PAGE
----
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Each capsule of BodyGuard contains 500mg of pure Phyllanthus niruri with no added fillers, binders, excipients, etc. There are well over 50 published studies on the therapeutic effects of this herb and for hundreds of years it has been used throughout South America, Central America, Africa, and Asia as a traditional treatment for many conditions.

BodyGuard appears to be an excellent liver detoxifier and helps protect against carbon tetrachloride induced liver mitochondrial damage [1].  For people sensitive to caffeine and/or chocolate due to liver detoxification issues, BodyGuard can be used to help against liver stress and increase natural anti-oxidants [2].

The International Journal of Pharma and Bio Sciences says regarding Phyllanthus Fraternus/niruri (BodyGuard) “Its main uses are for treatment of many types of biliary and urinary conditions including gall stones and kidney stones, hepatitis, colds, flu, tuberculosis, viral infections, liver diseases, anemia, and for bacterial infections such as cystitis, prostatitis, venereal diseases and urinary tract infections. The plant is employed for numerous other conditions such as colic, diabetes, malaria, dysentery, fever, pain, tumours, vaginitis, gonorrhoea and dyspepsia. The plant also expels worms, intestinal gas and acts as a mild laxative” [3].

In 1990 at the Paulista School of Medicine in Brazil it was shown that phyllanthus promoted the elimination of kidney stones and is sold today in pharmacies throughout that country for that purpose. Phyllanthus Niruri has an inhibitory effect on kidney stone formation, and could be used as a preventative for those prone to develop stones, or to help decrease the growth of stones in those with pre-existing ones [4]. It also changed the shape and size of pre-formed stones, making them smaller and smoother, which then can be easier to pass. [5]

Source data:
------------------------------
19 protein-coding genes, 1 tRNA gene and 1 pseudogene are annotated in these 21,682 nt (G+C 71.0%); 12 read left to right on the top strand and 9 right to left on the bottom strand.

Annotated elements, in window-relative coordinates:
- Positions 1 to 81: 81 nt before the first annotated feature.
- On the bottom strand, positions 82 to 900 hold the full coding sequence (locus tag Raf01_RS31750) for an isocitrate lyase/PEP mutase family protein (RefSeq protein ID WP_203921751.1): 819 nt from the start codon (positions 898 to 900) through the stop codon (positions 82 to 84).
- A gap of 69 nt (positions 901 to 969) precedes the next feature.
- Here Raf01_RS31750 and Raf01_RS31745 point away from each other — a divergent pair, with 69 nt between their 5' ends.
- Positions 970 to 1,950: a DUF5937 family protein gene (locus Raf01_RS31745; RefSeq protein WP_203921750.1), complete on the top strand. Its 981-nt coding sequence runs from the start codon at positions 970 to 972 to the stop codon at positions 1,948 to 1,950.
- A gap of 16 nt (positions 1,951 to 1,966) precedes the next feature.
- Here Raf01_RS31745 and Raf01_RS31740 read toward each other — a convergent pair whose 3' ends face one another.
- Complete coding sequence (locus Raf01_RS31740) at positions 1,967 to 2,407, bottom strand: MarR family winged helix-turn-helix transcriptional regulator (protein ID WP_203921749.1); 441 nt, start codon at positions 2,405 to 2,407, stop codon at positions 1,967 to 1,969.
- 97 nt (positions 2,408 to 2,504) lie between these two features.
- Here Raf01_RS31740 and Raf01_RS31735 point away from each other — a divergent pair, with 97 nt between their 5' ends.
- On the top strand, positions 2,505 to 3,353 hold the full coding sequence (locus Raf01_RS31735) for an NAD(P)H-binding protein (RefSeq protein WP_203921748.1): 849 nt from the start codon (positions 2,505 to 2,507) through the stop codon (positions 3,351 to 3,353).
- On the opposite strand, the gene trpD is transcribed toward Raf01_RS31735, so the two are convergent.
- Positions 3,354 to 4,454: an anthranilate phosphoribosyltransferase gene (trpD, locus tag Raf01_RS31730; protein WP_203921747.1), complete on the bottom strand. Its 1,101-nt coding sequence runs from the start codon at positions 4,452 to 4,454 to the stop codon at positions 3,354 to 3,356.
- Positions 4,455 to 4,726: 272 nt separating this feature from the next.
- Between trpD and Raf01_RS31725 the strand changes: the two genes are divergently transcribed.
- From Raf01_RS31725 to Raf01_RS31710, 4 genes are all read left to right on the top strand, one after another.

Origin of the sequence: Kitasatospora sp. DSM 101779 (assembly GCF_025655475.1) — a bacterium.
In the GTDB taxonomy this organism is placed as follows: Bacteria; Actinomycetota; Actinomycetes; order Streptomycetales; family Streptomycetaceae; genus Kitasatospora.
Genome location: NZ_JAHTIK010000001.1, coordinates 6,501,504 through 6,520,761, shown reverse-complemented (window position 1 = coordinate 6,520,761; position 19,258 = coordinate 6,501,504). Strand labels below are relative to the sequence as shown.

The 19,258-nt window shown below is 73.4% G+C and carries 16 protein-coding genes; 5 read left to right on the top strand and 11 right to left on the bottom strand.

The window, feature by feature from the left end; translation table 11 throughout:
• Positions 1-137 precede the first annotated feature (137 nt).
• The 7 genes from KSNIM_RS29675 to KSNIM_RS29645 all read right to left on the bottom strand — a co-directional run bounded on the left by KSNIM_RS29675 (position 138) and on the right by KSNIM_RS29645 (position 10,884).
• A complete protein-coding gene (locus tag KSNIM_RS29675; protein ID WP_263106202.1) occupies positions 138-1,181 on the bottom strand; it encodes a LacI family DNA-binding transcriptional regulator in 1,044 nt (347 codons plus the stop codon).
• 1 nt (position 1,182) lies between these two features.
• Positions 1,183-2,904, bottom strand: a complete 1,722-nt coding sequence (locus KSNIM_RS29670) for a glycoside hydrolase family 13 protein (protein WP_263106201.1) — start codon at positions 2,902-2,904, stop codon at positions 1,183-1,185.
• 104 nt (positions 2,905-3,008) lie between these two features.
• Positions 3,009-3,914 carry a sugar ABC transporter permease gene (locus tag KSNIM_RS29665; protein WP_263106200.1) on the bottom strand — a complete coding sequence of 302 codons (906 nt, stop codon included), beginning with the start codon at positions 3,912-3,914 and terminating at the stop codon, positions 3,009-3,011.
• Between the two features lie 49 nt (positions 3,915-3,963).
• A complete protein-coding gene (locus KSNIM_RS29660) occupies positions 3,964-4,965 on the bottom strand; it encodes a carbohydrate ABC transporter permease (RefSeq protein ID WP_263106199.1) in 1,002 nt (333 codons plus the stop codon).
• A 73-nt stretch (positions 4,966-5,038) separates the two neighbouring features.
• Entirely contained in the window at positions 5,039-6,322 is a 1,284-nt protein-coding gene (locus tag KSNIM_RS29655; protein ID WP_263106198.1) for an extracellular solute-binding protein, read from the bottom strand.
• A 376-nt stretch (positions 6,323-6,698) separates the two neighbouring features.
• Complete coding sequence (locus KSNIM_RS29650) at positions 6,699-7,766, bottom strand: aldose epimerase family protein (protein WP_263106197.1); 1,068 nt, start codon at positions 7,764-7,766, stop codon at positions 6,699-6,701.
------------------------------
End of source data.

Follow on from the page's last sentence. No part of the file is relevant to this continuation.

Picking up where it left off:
It has diuretic properties and is shown to help lower blood pressure [6]. It also increased in vitro clotting time and bleeding time in rabbits, similar to heparin or aspirin. Strokes are often due to both thrombus formation and oxidative stress, making Phyllanthus unique in its ability to help with both pathways [7].

Mice studies showed it can help reduce damage during chemotherapy and radiation and it increased the life span of mice with liver cancer by 65% [8]. Initial studies have shown it to possess anti-malarial activity [9]. In addition anti-babesia compounds are present and many clinicians use it when treating Lyme and its co-infections [10].

Phyllanthus has been shown to alleviate muscle-mediated pain and used in the treatment of chronic musculoskeletal pain syndromes such as fibromyalgia [11].

In office research and testing done by an Applied Kinesiologist indicate BodyGuard as having strong protective abilities against Electro Magnetic Field (EMF) exposure. Many patients with EMF sensitivity have responded well from taking BodyGuard. The effect appears to be from strengthening the organs that are stressed by EMF’s